The researchers basically created two alternate futures, one running on fossil fuels and another running on mostly clean energy. This model, at least, suggests that what’s healthier for the climate is healthier for us.


Hmm

Tens of thousands of teachers are getting climate-denying propaganda in their mailboxes.

It sounds insane, but may make more sense in the context of these three anecdotes:

1. The Heartland Institute, a libertarian, climate-denying think tank, is mailing its book Why Scientists Disagree About Global Warming and an accompanying DVD to every science teacher at American public schools. About 25,000 teachers out of a targeted 200,000 have already gotten the package.

2. On Wednesday, Education Secretary Betsy DeVos disparaged efforts by her predecessor Arne Duncan to invest in poorly performing public schools. Her words, via ABC News: “At what point do we accept the fact that throwing money at the problem isn’t the solution?”

3. Here’s an image of the 2014 tax return of the Heartland Institute, which receives funding from ExxonMobil, Koch Industries, and other fossil fuel corporations — nearly $7 million that year:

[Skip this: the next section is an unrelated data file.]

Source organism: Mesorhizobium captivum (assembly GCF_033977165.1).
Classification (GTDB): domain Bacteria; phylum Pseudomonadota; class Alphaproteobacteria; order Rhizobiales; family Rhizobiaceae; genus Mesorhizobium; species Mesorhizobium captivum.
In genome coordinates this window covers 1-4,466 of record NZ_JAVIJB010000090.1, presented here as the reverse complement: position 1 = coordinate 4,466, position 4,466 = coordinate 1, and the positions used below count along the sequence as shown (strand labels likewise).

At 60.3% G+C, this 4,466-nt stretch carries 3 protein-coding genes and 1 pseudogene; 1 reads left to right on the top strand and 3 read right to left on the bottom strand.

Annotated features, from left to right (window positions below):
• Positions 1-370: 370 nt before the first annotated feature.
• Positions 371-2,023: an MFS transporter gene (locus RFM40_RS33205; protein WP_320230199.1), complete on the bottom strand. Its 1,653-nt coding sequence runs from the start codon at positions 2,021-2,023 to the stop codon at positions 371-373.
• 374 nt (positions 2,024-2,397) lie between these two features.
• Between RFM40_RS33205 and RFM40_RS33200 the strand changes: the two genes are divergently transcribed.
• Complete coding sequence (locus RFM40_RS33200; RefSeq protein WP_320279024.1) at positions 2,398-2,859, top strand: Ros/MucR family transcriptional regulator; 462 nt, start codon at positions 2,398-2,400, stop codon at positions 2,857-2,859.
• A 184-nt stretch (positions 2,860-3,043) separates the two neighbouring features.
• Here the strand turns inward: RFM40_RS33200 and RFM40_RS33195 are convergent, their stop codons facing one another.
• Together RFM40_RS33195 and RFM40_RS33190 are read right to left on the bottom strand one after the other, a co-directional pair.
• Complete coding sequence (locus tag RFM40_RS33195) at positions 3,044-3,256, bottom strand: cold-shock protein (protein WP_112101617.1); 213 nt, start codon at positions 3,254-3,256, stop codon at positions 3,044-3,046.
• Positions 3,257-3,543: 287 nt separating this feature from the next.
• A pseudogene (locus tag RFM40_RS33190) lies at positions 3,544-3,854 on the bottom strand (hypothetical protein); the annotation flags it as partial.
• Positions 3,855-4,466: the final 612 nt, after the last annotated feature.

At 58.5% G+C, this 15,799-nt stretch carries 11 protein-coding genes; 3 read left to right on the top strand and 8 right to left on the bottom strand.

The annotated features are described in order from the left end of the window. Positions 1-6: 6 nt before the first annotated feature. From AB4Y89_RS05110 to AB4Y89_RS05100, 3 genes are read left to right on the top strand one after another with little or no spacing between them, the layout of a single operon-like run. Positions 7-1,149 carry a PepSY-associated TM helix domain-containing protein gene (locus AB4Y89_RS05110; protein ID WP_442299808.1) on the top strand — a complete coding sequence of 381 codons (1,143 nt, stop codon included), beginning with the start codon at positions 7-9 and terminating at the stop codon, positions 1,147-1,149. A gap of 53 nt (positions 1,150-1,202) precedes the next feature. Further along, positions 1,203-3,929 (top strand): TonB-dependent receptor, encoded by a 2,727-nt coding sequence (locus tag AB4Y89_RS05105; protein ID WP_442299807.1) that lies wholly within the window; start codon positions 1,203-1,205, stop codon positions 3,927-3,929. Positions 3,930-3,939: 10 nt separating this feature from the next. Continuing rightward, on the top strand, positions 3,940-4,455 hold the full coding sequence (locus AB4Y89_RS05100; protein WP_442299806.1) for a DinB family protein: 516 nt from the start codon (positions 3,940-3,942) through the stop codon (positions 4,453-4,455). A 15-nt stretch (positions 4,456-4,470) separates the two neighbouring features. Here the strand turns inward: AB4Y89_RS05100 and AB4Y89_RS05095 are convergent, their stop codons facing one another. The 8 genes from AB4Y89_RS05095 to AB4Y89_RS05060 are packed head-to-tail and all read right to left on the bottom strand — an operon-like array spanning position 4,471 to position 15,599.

Betsy! Looks like you can buy the results you want in public education.


Grist 50: Van Jones' pick

Meet the fixer: This entrepreneur is diversifying cleantech.

Volt Energy does more than just finance and build green energy projects. A core tenet of Gilbert Campbell’s company is to provide “ladders of opportunity” in cleantech for people of color, who are drastically underrepresented in the field (last year, only 7 percent of solar workers were black). For Campbell and Volt, that means partnering with historically black colleges and universities, churches, and other black-owned businesses on clean energy installations and education initiatives.